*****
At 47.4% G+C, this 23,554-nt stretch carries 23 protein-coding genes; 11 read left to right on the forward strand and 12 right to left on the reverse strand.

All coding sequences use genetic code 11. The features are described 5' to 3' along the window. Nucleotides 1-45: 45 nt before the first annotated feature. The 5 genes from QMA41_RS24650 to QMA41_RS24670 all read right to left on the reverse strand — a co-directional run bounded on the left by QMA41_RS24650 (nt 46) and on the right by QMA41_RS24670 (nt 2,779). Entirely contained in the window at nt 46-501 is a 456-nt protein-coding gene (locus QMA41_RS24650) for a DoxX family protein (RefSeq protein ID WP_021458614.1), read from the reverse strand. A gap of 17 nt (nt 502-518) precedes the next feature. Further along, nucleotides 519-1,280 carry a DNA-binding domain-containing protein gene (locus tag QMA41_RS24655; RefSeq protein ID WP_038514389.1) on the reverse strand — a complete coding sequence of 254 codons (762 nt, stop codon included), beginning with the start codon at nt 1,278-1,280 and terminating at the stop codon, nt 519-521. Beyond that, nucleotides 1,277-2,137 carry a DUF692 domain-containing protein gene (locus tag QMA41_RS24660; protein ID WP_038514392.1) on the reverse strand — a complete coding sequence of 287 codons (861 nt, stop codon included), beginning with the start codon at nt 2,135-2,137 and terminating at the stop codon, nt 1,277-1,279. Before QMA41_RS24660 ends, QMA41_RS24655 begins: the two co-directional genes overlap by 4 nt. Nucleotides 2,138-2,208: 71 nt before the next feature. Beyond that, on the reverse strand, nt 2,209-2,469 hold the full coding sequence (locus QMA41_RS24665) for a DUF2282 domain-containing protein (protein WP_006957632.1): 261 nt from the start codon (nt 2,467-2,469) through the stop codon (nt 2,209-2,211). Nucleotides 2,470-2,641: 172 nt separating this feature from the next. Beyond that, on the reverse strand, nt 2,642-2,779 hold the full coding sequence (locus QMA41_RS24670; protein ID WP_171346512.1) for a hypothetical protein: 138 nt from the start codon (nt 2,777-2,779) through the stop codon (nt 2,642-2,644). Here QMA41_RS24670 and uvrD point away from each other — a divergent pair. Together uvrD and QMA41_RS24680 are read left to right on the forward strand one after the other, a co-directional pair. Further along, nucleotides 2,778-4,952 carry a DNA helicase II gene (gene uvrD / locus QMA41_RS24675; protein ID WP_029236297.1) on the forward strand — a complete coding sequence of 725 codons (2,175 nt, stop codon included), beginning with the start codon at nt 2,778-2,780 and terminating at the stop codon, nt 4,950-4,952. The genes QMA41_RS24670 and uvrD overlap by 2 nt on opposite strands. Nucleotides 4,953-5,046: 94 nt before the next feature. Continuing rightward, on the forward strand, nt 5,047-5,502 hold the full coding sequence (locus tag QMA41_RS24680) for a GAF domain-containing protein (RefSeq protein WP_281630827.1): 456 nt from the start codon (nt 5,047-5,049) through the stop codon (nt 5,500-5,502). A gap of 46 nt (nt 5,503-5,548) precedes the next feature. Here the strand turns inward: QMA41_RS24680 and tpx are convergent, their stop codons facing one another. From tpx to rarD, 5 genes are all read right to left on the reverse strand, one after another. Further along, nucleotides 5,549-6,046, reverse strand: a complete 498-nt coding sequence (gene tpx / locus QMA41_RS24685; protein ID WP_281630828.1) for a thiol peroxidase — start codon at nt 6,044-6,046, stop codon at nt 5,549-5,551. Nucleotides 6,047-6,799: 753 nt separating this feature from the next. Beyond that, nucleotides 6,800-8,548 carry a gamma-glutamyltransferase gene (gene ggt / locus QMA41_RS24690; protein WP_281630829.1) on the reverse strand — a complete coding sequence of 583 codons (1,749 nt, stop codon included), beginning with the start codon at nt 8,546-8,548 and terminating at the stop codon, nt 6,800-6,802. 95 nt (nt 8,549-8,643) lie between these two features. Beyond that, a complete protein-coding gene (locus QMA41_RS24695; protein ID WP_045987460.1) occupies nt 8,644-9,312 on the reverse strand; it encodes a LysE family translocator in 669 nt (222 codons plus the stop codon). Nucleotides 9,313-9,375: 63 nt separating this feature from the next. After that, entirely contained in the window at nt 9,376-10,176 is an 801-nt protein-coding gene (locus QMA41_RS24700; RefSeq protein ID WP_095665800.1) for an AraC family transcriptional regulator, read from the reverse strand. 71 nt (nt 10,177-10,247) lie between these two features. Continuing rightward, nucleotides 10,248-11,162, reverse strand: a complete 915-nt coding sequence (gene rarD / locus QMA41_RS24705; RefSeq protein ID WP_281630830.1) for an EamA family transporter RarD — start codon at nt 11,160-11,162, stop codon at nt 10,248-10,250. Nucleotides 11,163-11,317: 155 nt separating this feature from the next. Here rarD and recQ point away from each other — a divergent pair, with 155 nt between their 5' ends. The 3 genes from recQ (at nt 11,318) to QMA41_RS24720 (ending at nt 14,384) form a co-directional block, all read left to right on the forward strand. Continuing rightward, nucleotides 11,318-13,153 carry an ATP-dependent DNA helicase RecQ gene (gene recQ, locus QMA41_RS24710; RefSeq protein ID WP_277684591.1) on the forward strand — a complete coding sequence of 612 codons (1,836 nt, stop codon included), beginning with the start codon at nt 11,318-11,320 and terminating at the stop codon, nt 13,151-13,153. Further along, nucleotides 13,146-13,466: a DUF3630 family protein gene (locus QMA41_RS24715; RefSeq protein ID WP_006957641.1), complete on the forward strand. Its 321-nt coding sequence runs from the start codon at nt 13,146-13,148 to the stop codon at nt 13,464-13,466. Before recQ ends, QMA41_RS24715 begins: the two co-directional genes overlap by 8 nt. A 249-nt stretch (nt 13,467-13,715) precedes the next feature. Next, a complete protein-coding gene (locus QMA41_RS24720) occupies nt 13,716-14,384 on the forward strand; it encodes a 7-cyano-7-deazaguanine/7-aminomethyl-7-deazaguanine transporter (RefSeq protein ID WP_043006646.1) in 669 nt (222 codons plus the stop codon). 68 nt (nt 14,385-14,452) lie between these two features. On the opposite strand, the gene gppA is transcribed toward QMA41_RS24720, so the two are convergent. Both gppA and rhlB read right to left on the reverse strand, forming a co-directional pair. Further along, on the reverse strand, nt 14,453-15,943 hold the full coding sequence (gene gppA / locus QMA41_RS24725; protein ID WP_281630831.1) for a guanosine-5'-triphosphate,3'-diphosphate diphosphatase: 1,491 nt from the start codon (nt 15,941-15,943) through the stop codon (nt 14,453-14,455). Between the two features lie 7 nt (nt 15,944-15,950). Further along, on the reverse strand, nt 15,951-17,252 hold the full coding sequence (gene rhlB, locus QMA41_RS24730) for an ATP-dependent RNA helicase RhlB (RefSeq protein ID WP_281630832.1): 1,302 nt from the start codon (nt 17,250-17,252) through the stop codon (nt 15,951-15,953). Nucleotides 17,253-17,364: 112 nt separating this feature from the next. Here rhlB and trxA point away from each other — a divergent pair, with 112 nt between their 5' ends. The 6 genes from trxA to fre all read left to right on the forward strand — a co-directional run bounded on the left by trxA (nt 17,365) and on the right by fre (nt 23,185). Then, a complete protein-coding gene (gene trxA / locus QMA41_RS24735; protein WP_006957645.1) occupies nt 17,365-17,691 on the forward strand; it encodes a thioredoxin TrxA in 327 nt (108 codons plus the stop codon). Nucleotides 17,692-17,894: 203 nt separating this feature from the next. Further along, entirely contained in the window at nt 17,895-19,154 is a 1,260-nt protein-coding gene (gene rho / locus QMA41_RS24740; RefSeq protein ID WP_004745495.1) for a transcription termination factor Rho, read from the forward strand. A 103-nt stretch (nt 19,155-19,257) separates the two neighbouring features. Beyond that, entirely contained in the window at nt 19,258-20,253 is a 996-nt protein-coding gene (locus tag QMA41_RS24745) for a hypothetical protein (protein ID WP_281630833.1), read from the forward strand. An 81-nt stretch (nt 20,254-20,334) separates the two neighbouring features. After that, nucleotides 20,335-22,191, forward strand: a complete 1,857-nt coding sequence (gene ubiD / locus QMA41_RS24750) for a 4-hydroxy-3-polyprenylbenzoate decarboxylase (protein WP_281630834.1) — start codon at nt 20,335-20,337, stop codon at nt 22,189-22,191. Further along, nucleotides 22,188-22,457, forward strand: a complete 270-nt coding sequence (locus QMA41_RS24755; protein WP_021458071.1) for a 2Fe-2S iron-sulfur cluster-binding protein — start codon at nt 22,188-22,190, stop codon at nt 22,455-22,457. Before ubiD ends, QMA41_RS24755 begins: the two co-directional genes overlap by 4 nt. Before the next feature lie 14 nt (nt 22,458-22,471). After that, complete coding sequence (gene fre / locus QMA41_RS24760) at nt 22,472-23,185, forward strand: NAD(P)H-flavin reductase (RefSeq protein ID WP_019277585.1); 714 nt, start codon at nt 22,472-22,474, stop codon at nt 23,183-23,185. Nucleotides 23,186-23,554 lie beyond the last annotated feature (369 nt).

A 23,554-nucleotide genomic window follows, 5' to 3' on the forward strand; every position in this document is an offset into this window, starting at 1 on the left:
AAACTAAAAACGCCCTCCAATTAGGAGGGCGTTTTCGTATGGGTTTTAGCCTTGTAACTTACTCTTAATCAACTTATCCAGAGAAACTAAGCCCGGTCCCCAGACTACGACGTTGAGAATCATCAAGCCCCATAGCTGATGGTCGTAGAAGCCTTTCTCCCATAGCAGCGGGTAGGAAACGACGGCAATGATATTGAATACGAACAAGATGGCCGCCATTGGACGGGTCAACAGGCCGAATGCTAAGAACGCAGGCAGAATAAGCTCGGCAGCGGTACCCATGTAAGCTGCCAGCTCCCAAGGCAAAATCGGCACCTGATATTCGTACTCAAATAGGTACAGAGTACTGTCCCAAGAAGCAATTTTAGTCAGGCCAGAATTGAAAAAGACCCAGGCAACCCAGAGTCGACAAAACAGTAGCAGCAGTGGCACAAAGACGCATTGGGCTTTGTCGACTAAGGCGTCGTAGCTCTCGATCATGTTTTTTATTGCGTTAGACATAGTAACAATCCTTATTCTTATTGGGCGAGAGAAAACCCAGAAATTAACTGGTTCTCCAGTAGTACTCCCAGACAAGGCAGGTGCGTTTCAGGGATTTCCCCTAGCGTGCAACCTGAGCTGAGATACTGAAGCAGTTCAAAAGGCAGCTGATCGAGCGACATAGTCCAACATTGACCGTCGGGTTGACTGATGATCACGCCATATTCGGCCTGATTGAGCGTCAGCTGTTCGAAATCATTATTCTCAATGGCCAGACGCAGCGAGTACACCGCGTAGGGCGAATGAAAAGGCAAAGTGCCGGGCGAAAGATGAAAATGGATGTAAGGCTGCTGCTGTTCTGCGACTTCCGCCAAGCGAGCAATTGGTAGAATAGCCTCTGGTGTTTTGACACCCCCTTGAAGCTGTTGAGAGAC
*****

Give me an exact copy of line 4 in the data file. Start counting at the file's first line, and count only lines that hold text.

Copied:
AAACTAAAAACGCCCTCCAATTAGGAGGGCGTTTTCGTATGGGTTTTAGCCTTGTAACTTACTCTTAATCAACTTATCCAGAGAAACTAAGCCCGGTCCCCAGACTACGACGTTGAGAATCATCAAGCCCCATAGCTGATGGTCGTAGAAGCCTTTCTCCCATAGCAGCGGGTAGGAAACGACGGCAATGATATTGAATACGAACAAGATGGCCGCCATTGGACGGGTCAACAGGCCGAATGCTAAGAACGCAGGCAGAATAAGCTCGGCAGCGGTACCCATGTAAGCTGCCAGCTCCCAAGGCAAAATCGGCACCTGATATTCGTACTCAAATAGGTACAGAGTACTGTCCCAAGAAGCAATTTTAGTCAGGCCAGAATTGAAAAAGACCCAGGCAACCCAGAGTCGACAAAACAGTAGCAGCAGTGGCACAAAGACGCATTGGGCTTTGTCGACTAAGGCGTCGTAGCTCTCGATCATGTTTTTTATTGCGTTAGACATAGTAACAATCCTTATTCTTATTGGGCGAGAGAAAACCCAGAAATTAACTGGTTCTCCAGTAGTACTCCCAGACAAGGCAGGTGCGTTTCAGGGATTTCCCCTAGCGTGCAACCTGAGCTGAGATACTGAAGCAGTTCAAAAGGCAGCTGATCGAGCGACATAGTCCAACATTGACCGTCGGGTTGACTGATGATCACGCCATATTCGGCCTGATTGAGCGTCAGCTGTTCGAAATCATTATTCTCAATGGCCAGACGCAGCGAGTACACCGCGTAGGGCGAATGAAAAGGCAAAGTGCCGGGCGAAAGATGAAAATGGATGTAAGGCTGCTGCTGTTCTGCGACTTCCGCCAAGCGAGCAATTGGTAGAATAGCCTCTGGTGTTTTGACACCCCCTTGAAGCTGTTGAGAGAC